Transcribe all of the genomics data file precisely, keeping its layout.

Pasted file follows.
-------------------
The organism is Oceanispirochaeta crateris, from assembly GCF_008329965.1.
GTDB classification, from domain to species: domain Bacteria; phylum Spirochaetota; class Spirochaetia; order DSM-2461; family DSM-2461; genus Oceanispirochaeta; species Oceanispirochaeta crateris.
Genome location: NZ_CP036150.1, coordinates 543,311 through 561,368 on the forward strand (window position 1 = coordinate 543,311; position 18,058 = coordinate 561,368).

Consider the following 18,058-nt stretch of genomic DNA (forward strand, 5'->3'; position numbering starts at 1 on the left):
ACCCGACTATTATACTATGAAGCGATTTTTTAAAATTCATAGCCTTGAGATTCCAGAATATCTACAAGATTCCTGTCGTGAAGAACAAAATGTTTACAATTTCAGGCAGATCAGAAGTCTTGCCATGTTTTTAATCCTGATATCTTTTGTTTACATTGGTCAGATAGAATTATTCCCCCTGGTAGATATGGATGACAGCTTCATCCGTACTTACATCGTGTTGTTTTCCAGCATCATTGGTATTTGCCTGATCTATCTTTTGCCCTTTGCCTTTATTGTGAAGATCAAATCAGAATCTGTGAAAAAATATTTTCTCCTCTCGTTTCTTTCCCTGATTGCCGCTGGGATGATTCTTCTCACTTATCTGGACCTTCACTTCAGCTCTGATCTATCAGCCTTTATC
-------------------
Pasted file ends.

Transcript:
The organism is Oceanispirochaeta crateris, from assembly GCF_008329965.1.
GTDB classification, from domain to species: domain Bacteria; phylum Spirochaetota; class Spirochaetia; order DSM-2461; family DSM-2461; genus Oceanispirochaeta; species Oceanispirochaeta crateris.
Genome location: NZ_CP036150.1, coordinates 543,311 through 561,368 on the forward strand (window position 1 = coordinate 543,311; position 18,058 = coordinate 561,368).

Consider the following 18,058-nt stretch of genomic DNA (forward strand, 5'->3'; position numbering starts at 1 on the left):
ACCCGACTATTATACTATGAAGCGATTTTTTAAAATTCATAGCCTTGAGATTCCAGAATATCTACAAGATTCCTGTCGTGAAGAACAAAATGTTTACAATTTCAGGCAGATCAGAAGTCTTGCCATGTTTTTAATCCTGATATCTTTTGTTTACATTGGTCAGATAGAATTATTCCCCCTGGTAGATATGGATGACAGCTTCATCCGTACTTACATCGTGTTGTTTTCCAGCATCATTGGTATTTGCCTGATCTATCTTTTGCCCTTTGCCTTTATTGTGAAGATCAAATCAGAATCTGTGAAAAAATATTTTCTCCTCTCGTTTCTTTCCCTGATTGCCGCTGGGATGATTCTTCTCACTTATCTGGACCTTCACTTCAGCTCTGATCTATCAGCCTTTATC